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April 2007

March 2007

Springtime in London

Regent's Park, north London
Originally uploaded by TwoCrabs.

After a pretty mild winter, spring has arrived in London. The daffodils are blooming. The trees are budding.  Londoners have pulled out their t-shirts and miniskirts from the backs of their closets.  It's been in the low 60s/high 50s all week. Sadly, it's not going to last. Temperatures are forecast to fall to just 40F (5 celsius) by Monday. But at least we'll have a nice sunny St. Patrick's Day!

That said, the Two Crabs are NOT happy about the early spring. That's because the Two Crabs and friends are getting psyched up for their upcoming ski trip to Meribel in the French Alps. The weather has been rather crappy there lately (too warm, no snow). But the good news is our London cold snap will move down to France next week. The temperatures in Meribel will fall from 50 to 25, with a foot of new snow forecast for Monday. Woo hoo!

Click on the Flickr icon to see more London springtime photos taken yesterday in St. Regent's park.


Strangest charity campaign ever

Lenny_2 Every few months in the US, people are encouraged to wear certain articles of clothing to bring attention to various causes. In October, for example, Americans are asked to wear pink on a certain day and donate money to fight breast cancer. On other days, people are asked to wear jeans to work. Nothing too outlandish.

The same days are set aside in the UK, but nothing as silly as "Red Nose Day."  This Friday, 16 March, Britons are encouraged to wear foam red clown noses. It's part of Comic Relief campaign to raise funds for charities in Britain and Africa.  Students are urged to wear funny hats, big ties, big shoes, and even pajamas to school (the usual British school uniform requirement is waived on Friday).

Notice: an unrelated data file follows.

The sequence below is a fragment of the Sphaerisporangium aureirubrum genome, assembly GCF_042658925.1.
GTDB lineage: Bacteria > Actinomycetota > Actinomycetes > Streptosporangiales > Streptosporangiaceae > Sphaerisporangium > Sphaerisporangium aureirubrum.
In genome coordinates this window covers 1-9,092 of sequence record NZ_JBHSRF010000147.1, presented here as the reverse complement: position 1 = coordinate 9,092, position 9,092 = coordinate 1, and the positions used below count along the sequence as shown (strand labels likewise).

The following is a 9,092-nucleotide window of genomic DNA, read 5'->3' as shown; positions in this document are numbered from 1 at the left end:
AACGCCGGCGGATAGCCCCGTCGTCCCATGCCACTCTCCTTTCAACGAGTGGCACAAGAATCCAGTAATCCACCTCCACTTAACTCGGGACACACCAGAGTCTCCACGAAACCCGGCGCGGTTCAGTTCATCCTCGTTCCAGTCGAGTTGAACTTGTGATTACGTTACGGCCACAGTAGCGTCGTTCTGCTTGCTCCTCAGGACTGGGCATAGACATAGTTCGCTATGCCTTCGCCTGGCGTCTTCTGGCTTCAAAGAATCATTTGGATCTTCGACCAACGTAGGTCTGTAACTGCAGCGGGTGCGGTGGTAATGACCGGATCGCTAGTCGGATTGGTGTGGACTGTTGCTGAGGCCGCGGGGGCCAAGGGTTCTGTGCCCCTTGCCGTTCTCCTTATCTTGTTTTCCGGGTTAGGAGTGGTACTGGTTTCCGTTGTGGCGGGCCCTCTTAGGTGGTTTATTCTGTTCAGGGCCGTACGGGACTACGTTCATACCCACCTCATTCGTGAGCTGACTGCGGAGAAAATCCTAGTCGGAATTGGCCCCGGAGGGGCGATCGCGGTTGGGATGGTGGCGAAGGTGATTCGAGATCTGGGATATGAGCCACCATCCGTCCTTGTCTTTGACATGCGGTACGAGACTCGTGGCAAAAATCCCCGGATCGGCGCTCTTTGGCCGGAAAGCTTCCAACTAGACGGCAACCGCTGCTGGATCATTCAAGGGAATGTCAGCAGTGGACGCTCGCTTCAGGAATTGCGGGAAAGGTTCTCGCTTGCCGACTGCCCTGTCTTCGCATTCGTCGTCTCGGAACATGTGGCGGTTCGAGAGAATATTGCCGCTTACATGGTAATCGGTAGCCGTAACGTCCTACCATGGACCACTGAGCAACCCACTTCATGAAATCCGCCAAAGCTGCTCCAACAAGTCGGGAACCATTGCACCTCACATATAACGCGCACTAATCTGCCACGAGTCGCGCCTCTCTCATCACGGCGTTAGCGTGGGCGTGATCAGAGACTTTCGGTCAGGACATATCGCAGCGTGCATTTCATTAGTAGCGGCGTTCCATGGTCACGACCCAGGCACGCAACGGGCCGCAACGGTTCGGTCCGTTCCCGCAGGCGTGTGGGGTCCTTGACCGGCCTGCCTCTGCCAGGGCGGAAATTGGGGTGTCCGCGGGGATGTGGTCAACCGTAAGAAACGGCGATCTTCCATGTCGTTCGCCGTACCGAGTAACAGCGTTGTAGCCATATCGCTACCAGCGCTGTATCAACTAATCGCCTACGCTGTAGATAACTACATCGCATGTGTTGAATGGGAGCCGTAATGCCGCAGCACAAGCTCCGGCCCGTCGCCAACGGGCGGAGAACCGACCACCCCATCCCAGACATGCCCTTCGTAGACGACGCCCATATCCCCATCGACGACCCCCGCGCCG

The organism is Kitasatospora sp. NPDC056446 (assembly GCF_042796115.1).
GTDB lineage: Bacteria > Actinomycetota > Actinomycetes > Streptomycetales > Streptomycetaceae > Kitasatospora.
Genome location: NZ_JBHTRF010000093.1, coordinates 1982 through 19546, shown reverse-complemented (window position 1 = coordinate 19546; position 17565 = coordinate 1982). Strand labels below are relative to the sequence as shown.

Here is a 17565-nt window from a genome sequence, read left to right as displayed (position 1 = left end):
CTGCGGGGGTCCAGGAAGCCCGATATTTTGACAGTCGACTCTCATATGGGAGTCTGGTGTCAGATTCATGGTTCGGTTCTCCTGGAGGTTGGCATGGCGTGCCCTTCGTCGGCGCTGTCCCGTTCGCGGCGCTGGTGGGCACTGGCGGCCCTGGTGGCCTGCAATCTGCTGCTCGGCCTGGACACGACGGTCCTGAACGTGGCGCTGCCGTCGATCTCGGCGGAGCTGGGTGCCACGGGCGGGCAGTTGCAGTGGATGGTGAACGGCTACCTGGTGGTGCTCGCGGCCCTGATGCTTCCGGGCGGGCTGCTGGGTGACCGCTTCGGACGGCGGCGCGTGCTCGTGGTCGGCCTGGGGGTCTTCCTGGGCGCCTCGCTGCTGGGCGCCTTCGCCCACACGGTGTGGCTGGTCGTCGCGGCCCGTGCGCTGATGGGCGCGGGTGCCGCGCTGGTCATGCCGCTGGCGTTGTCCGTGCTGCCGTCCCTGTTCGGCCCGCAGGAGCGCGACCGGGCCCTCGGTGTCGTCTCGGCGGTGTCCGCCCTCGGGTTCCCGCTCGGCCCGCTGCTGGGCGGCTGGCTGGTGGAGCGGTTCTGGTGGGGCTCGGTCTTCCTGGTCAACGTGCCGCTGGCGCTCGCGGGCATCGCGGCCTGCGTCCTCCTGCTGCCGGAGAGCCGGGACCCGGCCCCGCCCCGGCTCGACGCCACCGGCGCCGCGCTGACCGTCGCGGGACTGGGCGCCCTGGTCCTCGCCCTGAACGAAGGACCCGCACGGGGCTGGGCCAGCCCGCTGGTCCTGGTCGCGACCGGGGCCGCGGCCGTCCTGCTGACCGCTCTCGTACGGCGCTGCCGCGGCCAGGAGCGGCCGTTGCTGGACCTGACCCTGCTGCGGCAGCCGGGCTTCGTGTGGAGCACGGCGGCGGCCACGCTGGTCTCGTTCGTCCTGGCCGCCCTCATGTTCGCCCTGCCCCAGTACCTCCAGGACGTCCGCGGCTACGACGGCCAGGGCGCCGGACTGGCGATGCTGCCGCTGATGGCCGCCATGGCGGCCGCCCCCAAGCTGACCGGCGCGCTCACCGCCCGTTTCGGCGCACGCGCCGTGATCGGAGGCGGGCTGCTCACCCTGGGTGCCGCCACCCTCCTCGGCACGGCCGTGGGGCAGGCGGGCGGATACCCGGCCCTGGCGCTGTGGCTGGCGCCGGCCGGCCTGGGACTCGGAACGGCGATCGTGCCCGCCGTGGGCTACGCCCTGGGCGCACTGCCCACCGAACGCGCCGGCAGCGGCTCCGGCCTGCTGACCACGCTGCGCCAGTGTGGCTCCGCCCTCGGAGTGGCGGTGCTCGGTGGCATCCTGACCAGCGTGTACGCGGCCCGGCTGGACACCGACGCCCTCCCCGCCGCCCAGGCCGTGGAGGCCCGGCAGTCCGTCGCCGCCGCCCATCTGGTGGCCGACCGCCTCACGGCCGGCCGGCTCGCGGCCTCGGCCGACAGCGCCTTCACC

And unless you are an American or living under a rock, there's no excuse to not know about Red Nose Day. The event has been bashed into our brains on British television, radio, Tube ads, newspapers, magazines and store displays encouraging shoppers to pay 2 Quid for a foam nose that probably cost about 2 Pence to make by some 5-year-old kid in Bangladesh.  The ads all feature various smiling and attractive British celebrities wearing the obligatory Red Nose, as if to say: "They're doing it! Why aren't you? You pathetic prat!" (BritSpeak for idiot).

Midlandslaunch06 I, for one, will NOT be wearing the Red Nose.  Call me a party-pooper, but there is NO WAY i'm going out in public with a nose bigger than the giant honker I was born with.  Reminds me of that Seinfeld episode, where Kramer refused to wear the AIDS ribbon. Nope. Won't do it.  I will not wear the clown nose.   First of all, clowns scare me.  Second, I fail to see how wearing a foam red nose will save a starving child in Ethiopia. I'd rather hand over my £2 to a poor kid in East London.  And how much money was spent on this huge ad campaign? I bet that cash could have built quite a few schools and clinics in Africa...or inner city London.